Recently, Christoffersen et al. (2013) argue that the overreaction puzzle of Stein (1989) can be explained by a variance-dependent pricing kernel. In this note, we challenge this view. Our theoretical results are in line with their argument that the variance under risk-neutral measure is more persistent than the variance under physical measure due to a negative variance risk premium. But our results do not support their argument that the more persistent variance is able to qualitatively explain Stein’s findings. We show theoretically that the persistence of the volatility cannot amplify the movements of long-term variance to short-term fluctuations in variance, and, therefore, conclude that Stein’s overreaction puzzle is still unsolved. [less ▲]

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See detailFear and Stock Price Bubbles
Lehnert, Thorsten UL

in PLoS ONE (2020), 15 (5)(e0233024), 1-11

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See detailThe Lehman Sisters Claim
Lehnert, Thorsten UL

E-print/Working paper (2020)

I evaluate Christine Lagarde´s claim that more female leaders can be associated with more prudence, and less of the risky decision-making that had provoked the crisis. Indeed, the proportion of women who ... [more ▼]

I evaluate Christine Lagarde´s claim that more female leaders can be associated with more prudence, and less of the risky decision-making that had provoked the crisis. Indeed, the proportion of women who are employed in decision-making and management roles in governments, large enterprises and institutions varies substantially across European countries and is oftentimes below 30%. Research suggests that in addition to biological differences, men and women show morphological dissimilarities in specific brain regions, which explain the observed differences in behavior. As a result, female decision makers tend to be more risk averse, better suited to carefully analyze a problem, superior in multitasking and better in creating solutions that work for a group. Not surprisingly, firms with more female decision makers tend to outperform their peers in terms of productivity, profitability and stock performance while taking fewer risks. In this paper, I aim to explore the effect of female decision making on aggregate equity returns. Relying on an equilibrium asset-pricing model in an economy under jump diffusion, I decompose the moments of the returns of European stock market indices into a diffusive (systematic) risk and an (idiosyncratic) extreme event risk part. For a balanced panel of European countries, I find empirical evidence for a Lehman sisters’ effect: female decision making is an important determinant of (idiosyncratic) extreme event risk. As a result, stock markets in countries with more female decision makers are characterized by higher risk aversion, lower volatility and more positive return asymmetry, primarily driven by extreme event risk, e.g. the lower frequency of negative jumps. Results are robust to the inclusion of various controls for other country- or market-specific characteristics. [less ▲]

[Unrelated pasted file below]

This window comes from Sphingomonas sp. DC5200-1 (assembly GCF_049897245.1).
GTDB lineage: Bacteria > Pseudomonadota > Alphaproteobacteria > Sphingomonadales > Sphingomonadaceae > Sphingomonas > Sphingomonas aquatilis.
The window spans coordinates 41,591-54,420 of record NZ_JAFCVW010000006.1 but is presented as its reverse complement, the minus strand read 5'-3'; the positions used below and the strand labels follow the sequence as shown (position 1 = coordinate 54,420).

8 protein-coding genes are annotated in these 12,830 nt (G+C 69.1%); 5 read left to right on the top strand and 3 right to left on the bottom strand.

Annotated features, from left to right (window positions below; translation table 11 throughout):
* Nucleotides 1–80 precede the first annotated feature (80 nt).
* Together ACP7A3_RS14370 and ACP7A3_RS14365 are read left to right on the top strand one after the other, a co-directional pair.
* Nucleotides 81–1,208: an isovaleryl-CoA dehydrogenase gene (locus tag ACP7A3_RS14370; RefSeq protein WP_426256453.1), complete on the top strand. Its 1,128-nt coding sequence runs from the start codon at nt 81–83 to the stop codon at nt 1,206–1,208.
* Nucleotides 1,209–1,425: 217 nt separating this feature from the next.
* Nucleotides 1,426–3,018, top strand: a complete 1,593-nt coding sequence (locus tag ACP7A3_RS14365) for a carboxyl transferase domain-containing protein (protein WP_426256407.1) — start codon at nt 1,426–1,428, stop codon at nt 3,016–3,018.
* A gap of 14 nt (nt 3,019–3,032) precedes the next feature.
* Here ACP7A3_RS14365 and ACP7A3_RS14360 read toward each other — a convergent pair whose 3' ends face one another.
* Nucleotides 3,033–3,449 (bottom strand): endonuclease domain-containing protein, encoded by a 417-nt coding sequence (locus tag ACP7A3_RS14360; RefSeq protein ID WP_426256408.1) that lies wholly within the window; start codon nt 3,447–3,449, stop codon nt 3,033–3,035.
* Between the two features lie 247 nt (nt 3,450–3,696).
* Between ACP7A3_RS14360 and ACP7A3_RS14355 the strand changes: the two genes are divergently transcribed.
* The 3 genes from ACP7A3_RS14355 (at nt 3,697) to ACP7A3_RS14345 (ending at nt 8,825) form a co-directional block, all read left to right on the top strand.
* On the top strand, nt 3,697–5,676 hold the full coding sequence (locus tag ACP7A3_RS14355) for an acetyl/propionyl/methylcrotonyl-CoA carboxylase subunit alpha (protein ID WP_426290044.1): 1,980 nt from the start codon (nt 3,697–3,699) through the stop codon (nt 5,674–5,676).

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See detailRetail Investors' Flight-From-Safety and the Skewness Risk Premium
Lehnert, Thorsten UL

E-print/Working paper (2020)